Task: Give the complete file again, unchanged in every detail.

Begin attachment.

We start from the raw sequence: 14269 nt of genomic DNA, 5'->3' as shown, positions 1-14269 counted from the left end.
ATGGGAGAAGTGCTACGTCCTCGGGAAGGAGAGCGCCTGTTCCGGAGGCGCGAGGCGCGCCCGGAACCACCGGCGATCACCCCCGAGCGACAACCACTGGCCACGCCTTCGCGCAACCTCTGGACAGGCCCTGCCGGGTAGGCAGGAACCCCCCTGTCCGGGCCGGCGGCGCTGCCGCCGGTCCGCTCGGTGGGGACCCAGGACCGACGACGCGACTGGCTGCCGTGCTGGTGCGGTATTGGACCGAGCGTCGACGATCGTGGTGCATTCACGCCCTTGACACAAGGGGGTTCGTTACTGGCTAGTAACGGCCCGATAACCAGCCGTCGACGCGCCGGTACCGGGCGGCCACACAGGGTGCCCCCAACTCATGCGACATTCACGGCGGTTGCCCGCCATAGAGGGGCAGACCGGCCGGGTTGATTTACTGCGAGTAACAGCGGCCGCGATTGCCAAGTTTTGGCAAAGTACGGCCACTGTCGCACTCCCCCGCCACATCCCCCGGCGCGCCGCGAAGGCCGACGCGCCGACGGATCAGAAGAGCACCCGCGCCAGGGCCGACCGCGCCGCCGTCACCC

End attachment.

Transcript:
We start from the raw sequence: 14269 nt of genomic DNA, 5'->3' as shown, positions 1-14269 counted from the left end.
ATGGGAGAAGTGCTACGTCCTCGGGAAGGAGAGCGCCTGTTCCGGAGGCGCGAGGCGCGCCCGGAACCACCGGCGATCACCCCCGAGCGACAACCACTGGCCACGCCTTCGCGCAACCTCTGGACAGGCCCTGCCGGGTAGGCAGGAACCCCCCTGTCCGGGCCGGCGGCGCTGCCGCCGGTCCGCTCGGTGGGGACCCAGGACCGACGACGCGACTGGCTGCCGTGCTGGTGCGGTATTGGACCGAGCGTCGACGATCGTGGTGCATTCACGCCCTTGACACAAGGGGGTTCGTTACTGGCTAGTAACGGCCCGATAACCAGCCGTCGACGCGCCGGTACCGGGCGGCCACACAGGGTGCCCCCAACTCATGCGACATTCACGGCGGTTGCCCGCCATAGAGGGGCAGACCGGCCGGGTTGATTTACTGCGAGTAACAGCGGCCGCGATTGCCAAGTTTTGGCAAAGTACGGCCACTGTCGCACTCCCCCGCCACATCCCCCGGCGCGCCGCGAAGGCCGACGCGCCGACGGATCAGAAGAGCACCCGCGCCAGGGCCGACCGCGCCGCCGTCACCC